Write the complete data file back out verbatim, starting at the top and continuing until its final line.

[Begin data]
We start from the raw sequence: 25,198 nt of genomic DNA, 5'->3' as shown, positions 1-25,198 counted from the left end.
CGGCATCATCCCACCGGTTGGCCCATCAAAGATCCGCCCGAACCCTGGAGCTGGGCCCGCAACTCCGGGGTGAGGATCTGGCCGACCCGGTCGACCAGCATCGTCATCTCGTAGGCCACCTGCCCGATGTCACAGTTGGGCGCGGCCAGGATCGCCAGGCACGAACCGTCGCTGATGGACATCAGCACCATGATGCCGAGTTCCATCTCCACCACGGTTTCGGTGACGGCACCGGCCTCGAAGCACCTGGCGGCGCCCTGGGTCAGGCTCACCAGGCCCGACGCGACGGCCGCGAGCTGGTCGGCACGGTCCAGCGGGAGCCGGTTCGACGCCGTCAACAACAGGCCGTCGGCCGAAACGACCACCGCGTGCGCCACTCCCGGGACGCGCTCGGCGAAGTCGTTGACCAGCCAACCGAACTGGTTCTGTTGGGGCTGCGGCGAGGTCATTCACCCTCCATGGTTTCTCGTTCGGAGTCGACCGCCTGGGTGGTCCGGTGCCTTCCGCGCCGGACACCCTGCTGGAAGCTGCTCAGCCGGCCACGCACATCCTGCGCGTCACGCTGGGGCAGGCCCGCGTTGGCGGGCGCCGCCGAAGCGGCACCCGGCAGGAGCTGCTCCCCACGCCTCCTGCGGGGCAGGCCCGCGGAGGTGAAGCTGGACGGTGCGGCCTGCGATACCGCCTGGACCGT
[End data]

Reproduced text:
We start from the raw sequence: 25,198 nt of genomic DNA, 5'->3' as shown, positions 1-25,198 counted from the left end.
CGGCATCATCCCACCGGTTGGCCCATCAAAGATCCGCCCGAACCCTGGAGCTGGGCCCGCAACTCCGGGGTGAGGATCTGGCCGACCCGGTCGACCAGCATCGTCATCTCGTAGGCCACCTGCCCGATGTCACAGTTGGGCGCGGCCAGGATCGCCAGGCACGAACCGTCGCTGATGGACATCAGCACCATGATGCCGAGTTCCATCTCCACCACGGTTTCGGTGACGGCACCGGCCTCGAAGCACCTGGCGGCGCCCTGGGTCAGGCTCACCAGGCCCGACGCGACGGCCGCGAGCTGGTCGGCACGGTCCAGCGGGAGCCGGTTCGACGCCGTCAACAACAGGCCGTCGGCCGAAACGACCACCGCGTGCGCCACTCCCGGGACGCGCTCGGCGAAGTCGTTGACCAGCCAACCGAACTGGTTCTGTTGGGGCTGCGGCGAGGTCATTCACCCTCCATGGTTTCTCGTTCGGAGTCGACCGCCTGGGTGGTCCGGTGCCTTCCGCGCCGGACACCCTGCTGGAAGCTGCTCAGCCGGCCACGCACATCCTGCGCGTCACGCTGGGGCAGGCCCGCGTTGGCGGGCGCCGCCGAAGCGGCACCCGGCAGGAGCTGCTCCCCACGCCTCCTGCGGGGCAGGCCCGCGGAGGTGAAGCTGGACGGTGCGGCCTGCGATACCGCCTGGACCGT